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IVC Filters Should Be Removed Once Need Has Passed, FDA Warns

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Federal health regulators are warning that Inferior Vena Cava (IVC) filters, which are small, spider like devices inserted into the vein to “catch” blood clots travelling to the lungs, should be removed within about one to two months after the risk of a pulmonary embolism has passed.

On May 6, the FDA issued a safety communication that updates recommendations on removing retrievable IVC filters.

The update comes nearly four years after the agency warned that it had received hundreds of reports of IVC filters breaking inside patients, causing damage to the heart, lungs and other organs.

Inferior vena cava filters are an alternative treatment for patients at risk for a pulmonary embolism, which are often used when an anticoagulant is contraindicated or if such medications have not been effective. They contain a number of legs or struts that extend out within the inferior vena cava to prevent blood clots that may broken free elsewhere in the body from entering the lungs.

In August 2010, the FDA reported that it had received more than 900 adverse event reports involving the filters. Researchers also found a high rate of failure with the Bard Recovery IVC Filter, which had a 25% failure rate, and Bard G2 IVC Filters, which had a 12% failure rate. At the time, the agency indicated that doctors should consider removing the filters, which were often being left in place even though they are designed to be retrievable.

The new, more detailed recommendations released this week advise doctors that the ideal time for removal appears to be between 29 days and 54 days after implantation.

Studies Find Rampant Off-Label Use, Question Effectiveness

That determination came from the findings of a decision analysis published in the Journal of Vascular Surgery: Venous and Lymphatic Disorders in October 2013.

The filters are only supposed to be used in patients who have suffered a previous pulmonary embolism and for whom blood thinners have been contraindicated. However, the study also revealed that many doctors in the U.S. are using IVC filters off-label; implanting them in patients with blood clot problems without a history of pulmonary embolism (PE) and for whom blood thinners have not been tried.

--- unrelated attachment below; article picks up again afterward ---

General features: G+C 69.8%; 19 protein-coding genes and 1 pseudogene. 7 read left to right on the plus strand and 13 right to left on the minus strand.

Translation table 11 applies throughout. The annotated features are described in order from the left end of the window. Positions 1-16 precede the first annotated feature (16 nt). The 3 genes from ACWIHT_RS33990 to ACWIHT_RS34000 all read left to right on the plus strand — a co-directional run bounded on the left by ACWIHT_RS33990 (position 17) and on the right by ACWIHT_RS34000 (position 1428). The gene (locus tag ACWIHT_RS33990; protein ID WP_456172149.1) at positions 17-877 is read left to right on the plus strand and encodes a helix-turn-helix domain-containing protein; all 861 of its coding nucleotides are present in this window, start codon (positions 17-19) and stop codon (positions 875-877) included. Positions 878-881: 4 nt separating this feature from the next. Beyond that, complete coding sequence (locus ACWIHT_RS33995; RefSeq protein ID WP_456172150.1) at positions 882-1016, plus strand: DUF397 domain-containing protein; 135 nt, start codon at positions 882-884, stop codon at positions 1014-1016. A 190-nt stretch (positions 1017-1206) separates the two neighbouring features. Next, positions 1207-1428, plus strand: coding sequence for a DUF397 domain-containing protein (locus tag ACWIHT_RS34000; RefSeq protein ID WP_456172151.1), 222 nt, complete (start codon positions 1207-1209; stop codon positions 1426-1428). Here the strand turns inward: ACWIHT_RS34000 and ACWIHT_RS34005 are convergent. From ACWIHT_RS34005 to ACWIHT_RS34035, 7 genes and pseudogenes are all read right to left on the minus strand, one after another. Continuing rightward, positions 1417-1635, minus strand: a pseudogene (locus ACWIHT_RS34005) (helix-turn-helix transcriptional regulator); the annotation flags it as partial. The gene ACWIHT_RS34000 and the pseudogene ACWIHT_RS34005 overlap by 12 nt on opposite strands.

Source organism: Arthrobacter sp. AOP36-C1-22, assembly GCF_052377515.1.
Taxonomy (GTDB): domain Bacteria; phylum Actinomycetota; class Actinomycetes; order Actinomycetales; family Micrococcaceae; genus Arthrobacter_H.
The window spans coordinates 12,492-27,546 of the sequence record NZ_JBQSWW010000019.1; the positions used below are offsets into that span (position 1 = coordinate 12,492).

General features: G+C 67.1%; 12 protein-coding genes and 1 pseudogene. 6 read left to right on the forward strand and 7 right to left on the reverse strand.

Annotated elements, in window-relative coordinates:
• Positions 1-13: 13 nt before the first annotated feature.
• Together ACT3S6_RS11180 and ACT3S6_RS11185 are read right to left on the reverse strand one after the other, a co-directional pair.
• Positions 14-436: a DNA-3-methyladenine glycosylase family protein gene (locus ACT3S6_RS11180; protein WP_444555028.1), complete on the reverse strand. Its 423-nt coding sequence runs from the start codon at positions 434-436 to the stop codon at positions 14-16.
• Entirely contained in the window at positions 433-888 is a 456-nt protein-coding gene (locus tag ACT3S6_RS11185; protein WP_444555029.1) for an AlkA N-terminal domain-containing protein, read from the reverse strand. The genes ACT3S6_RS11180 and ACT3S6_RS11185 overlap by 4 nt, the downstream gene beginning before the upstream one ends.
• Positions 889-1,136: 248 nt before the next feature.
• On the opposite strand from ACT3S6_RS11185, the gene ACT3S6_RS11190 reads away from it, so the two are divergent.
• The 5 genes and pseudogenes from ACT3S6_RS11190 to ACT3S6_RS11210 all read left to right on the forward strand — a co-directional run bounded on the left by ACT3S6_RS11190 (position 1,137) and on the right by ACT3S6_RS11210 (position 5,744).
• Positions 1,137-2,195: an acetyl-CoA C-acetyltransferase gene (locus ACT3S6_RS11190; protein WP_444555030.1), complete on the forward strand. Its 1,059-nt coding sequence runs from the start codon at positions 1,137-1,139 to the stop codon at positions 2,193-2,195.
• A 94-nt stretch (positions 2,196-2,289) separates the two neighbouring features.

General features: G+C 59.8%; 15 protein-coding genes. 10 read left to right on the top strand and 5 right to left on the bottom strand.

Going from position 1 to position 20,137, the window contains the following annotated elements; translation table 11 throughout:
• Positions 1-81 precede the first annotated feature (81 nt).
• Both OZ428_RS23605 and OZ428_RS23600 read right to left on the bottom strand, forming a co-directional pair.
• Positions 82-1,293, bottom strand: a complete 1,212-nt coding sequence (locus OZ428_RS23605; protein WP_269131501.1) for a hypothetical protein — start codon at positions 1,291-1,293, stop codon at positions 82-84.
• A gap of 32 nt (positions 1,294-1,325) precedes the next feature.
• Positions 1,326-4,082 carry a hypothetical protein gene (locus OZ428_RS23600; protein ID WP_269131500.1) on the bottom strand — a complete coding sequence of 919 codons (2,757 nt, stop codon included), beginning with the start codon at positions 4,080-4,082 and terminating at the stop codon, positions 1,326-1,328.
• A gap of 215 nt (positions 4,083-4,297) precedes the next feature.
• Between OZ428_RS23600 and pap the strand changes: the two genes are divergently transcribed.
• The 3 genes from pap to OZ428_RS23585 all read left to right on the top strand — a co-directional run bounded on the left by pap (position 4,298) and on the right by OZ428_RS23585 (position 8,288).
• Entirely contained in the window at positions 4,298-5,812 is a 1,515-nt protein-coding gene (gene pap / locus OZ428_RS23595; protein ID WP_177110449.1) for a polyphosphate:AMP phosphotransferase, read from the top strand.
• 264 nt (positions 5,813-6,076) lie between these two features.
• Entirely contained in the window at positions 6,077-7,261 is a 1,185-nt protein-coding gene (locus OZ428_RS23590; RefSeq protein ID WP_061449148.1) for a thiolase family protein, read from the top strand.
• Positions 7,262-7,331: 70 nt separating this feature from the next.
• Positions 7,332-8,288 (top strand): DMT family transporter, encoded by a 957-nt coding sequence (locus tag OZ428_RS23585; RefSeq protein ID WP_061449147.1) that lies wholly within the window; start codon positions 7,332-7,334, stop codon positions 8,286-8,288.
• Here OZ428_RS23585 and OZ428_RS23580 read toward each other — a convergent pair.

“The widespread off-label use of IVC filters outside of FDA-cleared indications is believed to account for more than 50% of IVC filters implanted in the United States, and this percentage is likely to increase,” the study’s authors noted. “According to the most recent IVC filter consensus panel, 50% or fewer of retrievable IVC filters are ever removed, although it is unknown whether they were implanted for transient high risk of PE or for the management of chronic venous thromboembolism.”

Another study published in JAMA Internal Medicine in March 2013 raised questions about whether IVC filters made a difference even when used correctly. Researchers found that less than 10% of the filters were successfully removed from patients and 8% of recipients of IVC filters suffered a pulmonary embolism despite the device’s presence.

Of the 921 adverse event reports described in the 2010 FDA warning, the agency indicated that 328 involved the IVC filter breaking free and migrating through the body, 146 involved  components breaking loose, 70 involved the inferior vena cava being perforated and 56 involved the filter fracturing.

C.R. Bard faces a number of IVC filter lawsuits over its Bard Recovery and Bard G2 filters. Allegations raised in each of the complaints indicate that C.R. Bard knew for years that their IVC filters were prone to fracture, which can cause severe complications, including death, but failed to warn doctors and patients.

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